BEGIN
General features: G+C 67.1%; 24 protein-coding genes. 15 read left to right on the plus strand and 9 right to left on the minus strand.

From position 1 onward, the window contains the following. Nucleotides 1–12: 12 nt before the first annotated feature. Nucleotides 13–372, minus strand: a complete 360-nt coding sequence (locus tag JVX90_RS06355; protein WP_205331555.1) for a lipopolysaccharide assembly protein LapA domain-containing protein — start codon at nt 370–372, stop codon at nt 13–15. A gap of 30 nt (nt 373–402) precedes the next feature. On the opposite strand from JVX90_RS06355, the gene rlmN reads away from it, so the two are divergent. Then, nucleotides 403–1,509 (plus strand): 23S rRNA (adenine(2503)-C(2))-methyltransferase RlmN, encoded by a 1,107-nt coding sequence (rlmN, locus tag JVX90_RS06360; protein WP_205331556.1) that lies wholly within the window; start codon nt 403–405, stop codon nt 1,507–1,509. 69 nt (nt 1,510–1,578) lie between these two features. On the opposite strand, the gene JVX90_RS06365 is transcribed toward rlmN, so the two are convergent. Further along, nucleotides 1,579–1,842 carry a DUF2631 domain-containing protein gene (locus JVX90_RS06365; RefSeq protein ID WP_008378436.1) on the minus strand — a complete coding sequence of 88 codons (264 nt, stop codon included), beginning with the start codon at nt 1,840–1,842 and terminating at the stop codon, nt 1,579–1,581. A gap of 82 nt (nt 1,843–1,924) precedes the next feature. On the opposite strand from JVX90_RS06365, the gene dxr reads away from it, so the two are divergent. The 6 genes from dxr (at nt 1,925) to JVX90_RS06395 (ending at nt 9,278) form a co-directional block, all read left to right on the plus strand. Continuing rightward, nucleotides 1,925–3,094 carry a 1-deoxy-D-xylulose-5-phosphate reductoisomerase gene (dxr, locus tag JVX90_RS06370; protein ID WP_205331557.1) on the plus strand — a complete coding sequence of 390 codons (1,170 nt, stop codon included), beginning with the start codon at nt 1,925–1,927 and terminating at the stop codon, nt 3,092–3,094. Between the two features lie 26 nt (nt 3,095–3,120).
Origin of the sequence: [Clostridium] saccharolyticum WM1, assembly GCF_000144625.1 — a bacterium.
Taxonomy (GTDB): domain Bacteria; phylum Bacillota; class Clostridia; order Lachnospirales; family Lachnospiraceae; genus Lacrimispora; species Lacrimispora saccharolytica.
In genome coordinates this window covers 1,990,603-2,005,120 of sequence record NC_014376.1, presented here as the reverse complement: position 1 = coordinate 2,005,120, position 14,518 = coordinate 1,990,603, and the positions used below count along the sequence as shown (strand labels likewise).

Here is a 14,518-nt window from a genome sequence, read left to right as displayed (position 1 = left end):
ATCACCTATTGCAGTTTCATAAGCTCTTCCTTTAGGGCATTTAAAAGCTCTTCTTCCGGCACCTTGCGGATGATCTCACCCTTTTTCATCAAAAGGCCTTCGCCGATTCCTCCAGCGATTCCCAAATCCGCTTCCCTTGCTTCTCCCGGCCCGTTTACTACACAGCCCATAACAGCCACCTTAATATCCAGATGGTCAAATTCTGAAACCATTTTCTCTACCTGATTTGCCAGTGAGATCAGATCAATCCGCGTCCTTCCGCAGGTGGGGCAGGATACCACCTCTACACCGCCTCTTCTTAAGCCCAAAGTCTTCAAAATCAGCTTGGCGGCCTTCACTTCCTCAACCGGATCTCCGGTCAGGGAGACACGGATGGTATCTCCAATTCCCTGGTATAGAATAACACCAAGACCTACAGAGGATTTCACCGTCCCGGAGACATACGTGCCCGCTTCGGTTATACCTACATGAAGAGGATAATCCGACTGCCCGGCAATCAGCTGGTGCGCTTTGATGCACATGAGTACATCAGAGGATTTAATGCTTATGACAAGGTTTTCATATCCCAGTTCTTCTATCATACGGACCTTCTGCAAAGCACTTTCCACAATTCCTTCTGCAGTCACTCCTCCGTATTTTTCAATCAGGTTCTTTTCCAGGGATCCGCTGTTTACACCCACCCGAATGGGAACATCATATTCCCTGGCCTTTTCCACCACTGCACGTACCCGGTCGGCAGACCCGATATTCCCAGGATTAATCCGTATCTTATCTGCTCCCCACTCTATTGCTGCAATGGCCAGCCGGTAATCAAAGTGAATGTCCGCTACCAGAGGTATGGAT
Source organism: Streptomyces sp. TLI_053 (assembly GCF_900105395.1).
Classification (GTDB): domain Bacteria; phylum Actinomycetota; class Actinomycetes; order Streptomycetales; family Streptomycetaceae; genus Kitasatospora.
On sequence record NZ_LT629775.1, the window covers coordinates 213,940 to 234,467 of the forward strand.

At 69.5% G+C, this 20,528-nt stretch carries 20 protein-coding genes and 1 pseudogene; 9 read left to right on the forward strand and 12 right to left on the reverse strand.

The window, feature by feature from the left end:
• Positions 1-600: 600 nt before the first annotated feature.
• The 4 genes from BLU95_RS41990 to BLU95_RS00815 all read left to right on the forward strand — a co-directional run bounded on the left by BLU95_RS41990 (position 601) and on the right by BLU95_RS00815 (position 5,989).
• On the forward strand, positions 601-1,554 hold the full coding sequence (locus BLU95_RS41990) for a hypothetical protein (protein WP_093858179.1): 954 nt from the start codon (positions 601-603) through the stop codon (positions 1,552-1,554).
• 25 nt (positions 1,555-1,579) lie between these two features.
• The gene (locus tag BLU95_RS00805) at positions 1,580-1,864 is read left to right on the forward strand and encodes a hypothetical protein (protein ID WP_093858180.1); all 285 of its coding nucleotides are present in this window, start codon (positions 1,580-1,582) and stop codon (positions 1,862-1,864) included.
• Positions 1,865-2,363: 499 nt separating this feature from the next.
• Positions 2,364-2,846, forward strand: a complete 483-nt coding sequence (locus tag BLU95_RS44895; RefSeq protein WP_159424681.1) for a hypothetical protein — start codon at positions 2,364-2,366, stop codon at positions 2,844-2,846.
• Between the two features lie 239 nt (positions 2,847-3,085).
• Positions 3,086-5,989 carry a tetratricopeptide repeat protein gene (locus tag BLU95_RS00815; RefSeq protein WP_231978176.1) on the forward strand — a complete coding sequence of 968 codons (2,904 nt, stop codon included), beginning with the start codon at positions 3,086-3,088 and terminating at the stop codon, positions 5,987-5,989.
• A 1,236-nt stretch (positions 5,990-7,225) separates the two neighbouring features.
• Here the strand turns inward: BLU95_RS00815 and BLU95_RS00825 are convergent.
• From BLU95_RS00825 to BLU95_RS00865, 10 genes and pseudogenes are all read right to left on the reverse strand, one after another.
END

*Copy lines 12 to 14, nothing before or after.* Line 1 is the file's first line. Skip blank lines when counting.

The window, feature by feature from the left end:
• Positions 1-600: 600 nt before the first annotated feature.
• The 4 genes from BLU95_RS41990 to BLU95_RS00815 all read left to right on the forward strand — a co-directional run bounded on the left by BLU95_RS41990 (position 601) and on the right by BLU95_RS00815 (position 5,989).